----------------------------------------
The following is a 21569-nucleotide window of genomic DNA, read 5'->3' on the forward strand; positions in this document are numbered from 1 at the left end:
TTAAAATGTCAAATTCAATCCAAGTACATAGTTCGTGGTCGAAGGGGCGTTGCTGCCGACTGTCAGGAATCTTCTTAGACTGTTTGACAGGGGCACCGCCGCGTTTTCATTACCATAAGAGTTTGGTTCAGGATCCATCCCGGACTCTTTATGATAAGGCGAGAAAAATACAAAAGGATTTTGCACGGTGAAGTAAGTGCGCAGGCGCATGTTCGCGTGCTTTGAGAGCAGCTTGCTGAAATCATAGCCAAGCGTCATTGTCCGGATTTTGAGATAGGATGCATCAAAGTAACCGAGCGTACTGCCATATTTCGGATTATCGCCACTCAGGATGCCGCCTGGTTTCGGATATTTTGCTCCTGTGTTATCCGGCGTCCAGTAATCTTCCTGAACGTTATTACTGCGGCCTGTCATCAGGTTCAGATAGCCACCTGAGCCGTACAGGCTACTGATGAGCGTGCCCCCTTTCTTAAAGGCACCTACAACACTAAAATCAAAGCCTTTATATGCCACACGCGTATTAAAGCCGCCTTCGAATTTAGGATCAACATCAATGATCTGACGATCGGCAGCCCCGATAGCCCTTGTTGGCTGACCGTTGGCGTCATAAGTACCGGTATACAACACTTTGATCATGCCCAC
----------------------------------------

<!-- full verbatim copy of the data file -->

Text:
The following is a 21569-nucleotide window of genomic DNA, read 5'->3' on the forward strand; positions in this document are numbered from 1 at the left end:
TTAAAATGTCAAATTCAATCCAAGTACATAGTTCGTGGTCGAAGGGGCGTTGCTGCCGACTGTCAGGAATCTTCTTAGACTGTTTGACAGGGGCACCGCCGCGTTTTCATTACCATAAGAGTTTGGTTCAGGATCCATCCCGGACTCTTTATGATAAGGCGAGAAAAATACAAAAGGATTTTGCACGGTGAAGTAAGTGCGCAGGCGCATGTTCGCGTGCTTTGAGAGCAGCTTGCTGAAATCATAGCCAAGCGTCATTGTCCGGATTTTGAGATAGGATGCATCAAAGTAACCGAGCGTACTGCCATATTTCGGATTATCGCCACTCAGGATGCCGCCTGGTTTCGGATATTTTGCTCCTGTGTTATCCGGCGTCCAGTAATCTTCCTGAACGTTATTACTGCGGCCTGTCATCAGGTTCAGATAGCCACCTGAGCCGTACAGGCTACTGATGAGCGTGCCCCCTTTCTTAAAGGCACCTACAACACTAAAATCAAAGCCTTTATATGCCACACGCGTATTAAAGCCGCCTTCGAATTTAGGATCAACATCAATGATCTGACGATCGGCAGCCCCGATAGCCCTTGTTGGCTGACCGTTGGCGTCATAAGTACCGGTATACAACACTTTGATCATGCCCAC